China also build Indonesian first High Speed Train Jakarta-Bandung through its joint company with Indonesia government PT Kereta Cepat Indonesia China. Still, in sharing economy era, no one can win the most.
China won’t have everything its way as Japan has signed deals to build high-speed rail lines in Thailand and India using its own Shinkansen bullet train technology and rumoured to be used in Indonesian’s Jakarta-Surabaya High Speed Train.
Digital Economy Boom
Second trend is the rise of digital economy, which in a country with a rising middle class and strong internet penetration like Indonesia offers an attractive possibility.
More straightforward M&A have been seen in recent China’s Alibaba and Tencent expansion in Indonesia market. Since government launch its 2017-2019 e-commerce roadmap (Presidential decreeNo.74/ 2017), the investment in the e-commerce sector has been widely open to foreigner.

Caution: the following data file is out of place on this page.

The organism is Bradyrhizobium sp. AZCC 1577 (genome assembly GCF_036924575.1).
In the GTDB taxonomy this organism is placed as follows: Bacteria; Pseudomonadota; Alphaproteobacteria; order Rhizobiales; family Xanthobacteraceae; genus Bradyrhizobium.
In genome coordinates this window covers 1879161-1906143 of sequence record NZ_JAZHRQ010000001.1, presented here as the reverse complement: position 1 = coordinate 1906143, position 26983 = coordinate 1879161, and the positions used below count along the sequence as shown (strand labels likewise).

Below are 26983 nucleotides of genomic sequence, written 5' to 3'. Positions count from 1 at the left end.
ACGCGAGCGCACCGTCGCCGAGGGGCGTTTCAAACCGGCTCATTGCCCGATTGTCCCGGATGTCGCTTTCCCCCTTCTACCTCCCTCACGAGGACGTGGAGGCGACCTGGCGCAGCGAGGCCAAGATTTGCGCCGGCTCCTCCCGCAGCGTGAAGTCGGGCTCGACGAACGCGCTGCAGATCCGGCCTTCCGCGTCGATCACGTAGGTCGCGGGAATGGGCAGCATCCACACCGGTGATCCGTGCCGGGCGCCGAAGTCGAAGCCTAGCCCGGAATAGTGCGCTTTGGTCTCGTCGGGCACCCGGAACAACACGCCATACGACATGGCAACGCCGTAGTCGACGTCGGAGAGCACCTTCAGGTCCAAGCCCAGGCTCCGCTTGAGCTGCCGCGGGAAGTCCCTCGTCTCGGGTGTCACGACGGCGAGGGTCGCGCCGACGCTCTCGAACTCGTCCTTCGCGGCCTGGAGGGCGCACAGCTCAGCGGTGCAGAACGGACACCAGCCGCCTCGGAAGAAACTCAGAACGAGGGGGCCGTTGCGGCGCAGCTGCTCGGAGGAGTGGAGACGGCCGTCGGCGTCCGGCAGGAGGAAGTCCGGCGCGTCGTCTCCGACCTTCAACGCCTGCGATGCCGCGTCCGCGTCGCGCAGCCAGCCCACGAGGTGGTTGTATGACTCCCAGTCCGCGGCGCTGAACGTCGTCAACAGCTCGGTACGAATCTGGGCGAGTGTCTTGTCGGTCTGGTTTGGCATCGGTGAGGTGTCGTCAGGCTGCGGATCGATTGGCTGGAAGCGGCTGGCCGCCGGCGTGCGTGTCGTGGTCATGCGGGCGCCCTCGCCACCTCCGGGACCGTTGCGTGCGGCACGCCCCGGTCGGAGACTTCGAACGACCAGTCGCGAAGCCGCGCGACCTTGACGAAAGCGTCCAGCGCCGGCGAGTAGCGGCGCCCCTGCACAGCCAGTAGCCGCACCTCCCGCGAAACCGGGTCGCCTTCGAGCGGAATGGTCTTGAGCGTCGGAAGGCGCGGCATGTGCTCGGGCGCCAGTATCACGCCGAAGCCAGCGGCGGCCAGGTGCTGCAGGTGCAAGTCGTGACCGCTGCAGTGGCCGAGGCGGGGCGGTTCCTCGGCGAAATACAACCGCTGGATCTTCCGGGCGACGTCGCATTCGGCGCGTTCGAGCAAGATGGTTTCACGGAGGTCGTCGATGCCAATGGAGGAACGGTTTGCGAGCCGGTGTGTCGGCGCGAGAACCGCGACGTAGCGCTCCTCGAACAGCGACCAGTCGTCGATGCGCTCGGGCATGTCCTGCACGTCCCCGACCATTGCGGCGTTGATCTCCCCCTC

Daniel Tumiwa, Supervisory Board Member of Indonesian e-commerce association (iDEA) welcoming the regulation and foreign investor to develop Indonesian e-commerce, as it can generate more multiplier effect on Indonesia economy.
“E-commerce roadmap that focuses on funding, taxation, consumer protection, is a good thing. And thanks its open for foreign investment whether its China, Saudi Arabia, Ukraine, Russia, doesn’t matter where investment come from as long as government regulate what they do (business activity) in Indonesia,” he told TheInsiderStories.